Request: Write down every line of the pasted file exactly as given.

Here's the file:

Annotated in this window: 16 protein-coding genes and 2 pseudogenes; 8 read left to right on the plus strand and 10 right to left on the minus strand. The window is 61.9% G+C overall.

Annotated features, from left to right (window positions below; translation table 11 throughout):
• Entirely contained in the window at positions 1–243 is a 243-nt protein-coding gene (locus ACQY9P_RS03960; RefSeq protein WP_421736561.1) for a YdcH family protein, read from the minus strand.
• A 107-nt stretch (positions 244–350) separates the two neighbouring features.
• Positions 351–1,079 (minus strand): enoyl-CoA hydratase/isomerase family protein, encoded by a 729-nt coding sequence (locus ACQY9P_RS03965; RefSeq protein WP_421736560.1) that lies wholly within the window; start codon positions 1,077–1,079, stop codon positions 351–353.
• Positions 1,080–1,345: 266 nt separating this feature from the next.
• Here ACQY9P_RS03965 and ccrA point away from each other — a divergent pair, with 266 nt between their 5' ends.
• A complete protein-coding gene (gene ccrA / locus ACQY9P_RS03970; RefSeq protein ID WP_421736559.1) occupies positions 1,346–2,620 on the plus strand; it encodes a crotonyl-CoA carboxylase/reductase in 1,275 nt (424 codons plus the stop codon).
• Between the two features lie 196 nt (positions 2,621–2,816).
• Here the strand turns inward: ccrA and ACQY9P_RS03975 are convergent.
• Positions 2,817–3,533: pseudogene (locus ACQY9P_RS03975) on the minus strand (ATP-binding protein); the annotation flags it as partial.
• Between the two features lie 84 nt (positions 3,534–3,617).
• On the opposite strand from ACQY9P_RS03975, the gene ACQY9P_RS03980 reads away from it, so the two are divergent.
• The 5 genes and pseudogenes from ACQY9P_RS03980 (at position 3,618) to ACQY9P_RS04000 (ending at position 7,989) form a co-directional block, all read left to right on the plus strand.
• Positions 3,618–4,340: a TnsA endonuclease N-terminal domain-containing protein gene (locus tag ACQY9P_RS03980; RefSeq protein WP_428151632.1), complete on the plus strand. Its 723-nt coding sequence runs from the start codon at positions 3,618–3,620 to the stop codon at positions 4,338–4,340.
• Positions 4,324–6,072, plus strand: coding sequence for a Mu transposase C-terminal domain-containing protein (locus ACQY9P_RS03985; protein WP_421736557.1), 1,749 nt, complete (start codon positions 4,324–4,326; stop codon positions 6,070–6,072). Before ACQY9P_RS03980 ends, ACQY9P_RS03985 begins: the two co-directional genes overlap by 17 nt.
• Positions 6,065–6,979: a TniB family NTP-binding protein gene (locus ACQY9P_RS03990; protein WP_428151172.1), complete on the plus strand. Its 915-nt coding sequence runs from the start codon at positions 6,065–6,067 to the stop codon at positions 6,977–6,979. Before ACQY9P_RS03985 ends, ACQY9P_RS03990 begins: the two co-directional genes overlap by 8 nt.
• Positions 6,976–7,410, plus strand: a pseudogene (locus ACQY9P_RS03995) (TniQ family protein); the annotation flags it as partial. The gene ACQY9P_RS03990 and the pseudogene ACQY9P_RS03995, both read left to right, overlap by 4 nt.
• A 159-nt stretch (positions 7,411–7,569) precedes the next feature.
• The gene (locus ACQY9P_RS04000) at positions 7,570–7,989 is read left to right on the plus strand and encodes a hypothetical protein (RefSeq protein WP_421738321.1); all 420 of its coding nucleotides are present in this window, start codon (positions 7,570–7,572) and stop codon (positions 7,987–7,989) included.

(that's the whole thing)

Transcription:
Annotated in this window: 16 protein-coding genes and 2 pseudogenes; 8 read left to right on the plus strand and 10 right to left on the minus strand. The window is 61.9% G+C overall.

Annotated features, from left to right (window positions below; translation table 11 throughout):
• Entirely contained in the window at positions 1–243 is a 243-nt protein-coding gene (locus ACQY9P_RS03960; RefSeq protein WP_421736561.1) for a YdcH family protein, read from the minus strand.
• A 107-nt stretch (positions 244–350) separates the two neighbouring features.
• Positions 351–1,079 (minus strand): enoyl-CoA hydratase/isomerase family protein, encoded by a 729-nt coding sequence (locus ACQY9P_RS03965; RefSeq protein WP_421736560.1) that lies wholly within the window; start codon positions 1,077–1,079, stop codon positions 351–353.
• Positions 1,080–1,345: 266 nt separating this feature from the next.
• Here ACQY9P_RS03965 and ccrA point away from each other — a divergent pair, with 266 nt between their 5' ends.
• A complete protein-coding gene (gene ccrA / locus ACQY9P_RS03970; RefSeq protein ID WP_421736559.1) occupies positions 1,346–2,620 on the plus strand; it encodes a crotonyl-CoA carboxylase/reductase in 1,275 nt (424 codons plus the stop codon).
• Between the two features lie 196 nt (positions 2,621–2,816).
• Here the strand turns inward: ccrA and ACQY9P_RS03975 are convergent.
• Positions 2,817–3,533: pseudogene (locus ACQY9P_RS03975) on the minus strand (ATP-binding protein); the annotation flags it as partial.
• Between the two features lie 84 nt (positions 3,534–3,617).
• On the opposite strand from ACQY9P_RS03975, the gene ACQY9P_RS03980 reads away from it, so the two are divergent.
• The 5 genes and pseudogenes from ACQY9P_RS03980 (at position 3,618) to ACQY9P_RS04000 (ending at position 7,989) form a co-directional block, all read left to right on the plus strand.
• Positions 3,618–4,340: a TnsA endonuclease N-terminal domain-containing protein gene (locus tag ACQY9P_RS03980; RefSeq protein WP_428151632.1), complete on the plus strand. Its 723-nt coding sequence runs from the start codon at positions 3,618–3,620 to the stop codon at positions 4,338–4,340.
• Positions 4,324–6,072, plus strand: coding sequence for a Mu transposase C-terminal domain-containing protein (locus ACQY9P_RS03985; protein WP_421736557.1), 1,749 nt, complete (start codon positions 4,324–4,326; stop codon positions 6,070–6,072). Before ACQY9P_RS03980 ends, ACQY9P_RS03985 begins: the two co-directional genes overlap by 17 nt.
• Positions 6,065–6,979: a TniB family NTP-binding protein gene (locus ACQY9P_RS03990; protein WP_428151172.1), complete on the plus strand. Its 915-nt coding sequence runs from the start codon at positions 6,065–6,067 to the stop codon at positions 6,977–6,979. Before ACQY9P_RS03985 ends, ACQY9P_RS03990 begins: the two co-directional genes overlap by 8 nt.
• Positions 6,976–7,410, plus strand: a pseudogene (locus ACQY9P_RS03995) (TniQ family protein); the annotation flags it as partial. The gene ACQY9P_RS03990 and the pseudogene ACQY9P_RS03995, both read left to right, overlap by 4 nt.
• A 159-nt stretch (positions 7,411–7,569) precedes the next feature.
• The gene (locus ACQY9P_RS04000) at positions 7,570–7,989 is read left to right on the plus strand and encodes a hypothetical protein (RefSeq protein WP_421738321.1); all 420 of its coding nucleotides are present in this window, start codon (positions 7,570–7,572) and stop codon (positions 7,987–7,989) included.